This is the difference with how Jesus chose to work. He could try solve the world’s problems from in Heaven. Or send some prophet to do the dirty work. Instead he chose to get dirty, get personal, and get in touch with those he was trying to help. Understand their pain and show his solidarity, feel the full weight and complexity of the problem, and show those facing it that you are eager to help, in any way you can, even if you get dirty doing so. Even if it means suffering with them. Even if it means dying with them.

Jesus left the ivory tower of Heaven. He was God, but put his rights as God and abilities as God behind him, he became an ordinary human, wrapped in ordinary human flesh. He got analogue.

Today is the first day of Advent – the season where we anticipate the coming of Jesus to earth, culminating in Christmas.

We join Mary in expecting the birth of the baby Messiah, the God who gave it all up to come and understand our problems and join us in this often-painful world, and resolved to help us in any way he could, no matter the cost.

And we join with the people of faith around the world expecting the second time Jesus will come, having grasped the full complexity and pain of the human condition, and having felt it for himself, he’ll be back with a solution that scales.

Until then, let’s get analoguer and show love to people, not waiting for the perfect plan, strategy or opportunity, but starting right now in a way where you get as close to the problem as you can, and give what you can today, even if it’s not a full and perfect solution.

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Faith Personal

Cloudy Mornings

I’ve been using a book called “Common Prayer“, which acts as a kind of guide to help me think of things to pray about and let my mind chew on each morning, lunch time and night.  (Example: when I usually get distracted by what I’ve got on for the day, it says “pray for others”.  Good idea!)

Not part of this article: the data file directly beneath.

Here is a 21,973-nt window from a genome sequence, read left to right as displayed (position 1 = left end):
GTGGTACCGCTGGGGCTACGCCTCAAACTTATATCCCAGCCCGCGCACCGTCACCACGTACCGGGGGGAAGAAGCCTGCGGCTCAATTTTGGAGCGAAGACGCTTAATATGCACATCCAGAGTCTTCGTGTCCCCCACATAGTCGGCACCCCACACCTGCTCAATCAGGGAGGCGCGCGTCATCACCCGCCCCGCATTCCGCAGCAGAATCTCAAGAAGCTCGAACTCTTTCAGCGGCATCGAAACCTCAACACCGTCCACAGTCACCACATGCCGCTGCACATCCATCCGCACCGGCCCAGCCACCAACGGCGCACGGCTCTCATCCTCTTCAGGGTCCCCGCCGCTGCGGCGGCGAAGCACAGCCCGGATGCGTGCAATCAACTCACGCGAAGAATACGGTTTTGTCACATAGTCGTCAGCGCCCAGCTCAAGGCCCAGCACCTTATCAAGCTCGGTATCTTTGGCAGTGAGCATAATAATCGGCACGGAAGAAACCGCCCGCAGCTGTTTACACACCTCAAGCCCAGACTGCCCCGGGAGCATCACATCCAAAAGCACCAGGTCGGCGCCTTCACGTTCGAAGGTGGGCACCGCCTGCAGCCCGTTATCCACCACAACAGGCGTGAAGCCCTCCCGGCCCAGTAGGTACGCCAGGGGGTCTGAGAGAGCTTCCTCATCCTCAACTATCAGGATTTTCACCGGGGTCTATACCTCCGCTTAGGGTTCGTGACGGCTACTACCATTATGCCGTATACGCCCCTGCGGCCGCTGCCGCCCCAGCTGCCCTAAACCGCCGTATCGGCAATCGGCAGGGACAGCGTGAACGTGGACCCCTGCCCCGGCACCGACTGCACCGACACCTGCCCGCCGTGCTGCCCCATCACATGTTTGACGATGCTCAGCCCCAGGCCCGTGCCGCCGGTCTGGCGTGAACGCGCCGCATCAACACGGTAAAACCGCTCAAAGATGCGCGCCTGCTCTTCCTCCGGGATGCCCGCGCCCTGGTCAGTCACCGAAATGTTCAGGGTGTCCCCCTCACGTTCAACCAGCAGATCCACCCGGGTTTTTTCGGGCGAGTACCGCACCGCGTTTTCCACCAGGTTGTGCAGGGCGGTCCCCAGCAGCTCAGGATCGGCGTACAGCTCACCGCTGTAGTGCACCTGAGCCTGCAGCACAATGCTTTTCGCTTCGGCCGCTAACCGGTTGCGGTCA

Anyway, each morning the prayers open with this line:

Lord, let me soul rise up to meet you

As the day rises to meet the sun

The last few weeks, I’ve mostly been reading this and praying this as I begin my walk to work, walking down the street, the morning is still cool, but the sun is shining, and I visualise it: the earth reorients itself once again, so my little corner is facing the sun.  Jason, your turn, reorient yourself, turn and face God.  Starting the day this way is good.

This morning however, it wasn’t sunny.  And I came to pray this line, and went to look up at the sun, to help visualise it, and I couldn’t see it.  It was gone.  The clouds had taken it away.

Now of course, the sun wasn’t gone.  It’s still there.  If it were not, it would be pitch black (not just a little grey), the temperature would be dropping so rapidly we would probably have frozen to death by now, and in general things would be falling apart.  I might not be able to see it, and I might be a little chilly, and a little wet with rain, but if the sun were not there, things would be far, far worse than they are.

This is helpful on the days that I feel a little uncomfortable spiritually, can’t see God and struggle to believe he’s there.  Or maybe I’m not struggling with his existence, but just wondering why he’s not doing anything helpful for me with everything I’m struggling with.  On those days, it’s not that God is gone.  He’s still there, and he’s still keeping the general universe running, even if it’s a little obscured, and even if I’m not as comfortable as I want to be.  If he was genuinely not there, or genuinely had ceased taking any interest in me, things would probably be far worse than they are*.

 

* footnote: I’m lucky enough to be healthy and live in a first world country.  My idea of struggles of course aren’t worth even mentioning when compared to what people in different circumstances.  Something else this prayer book is teaching me to be mindful of.  Is God still there for those people?  I hope so…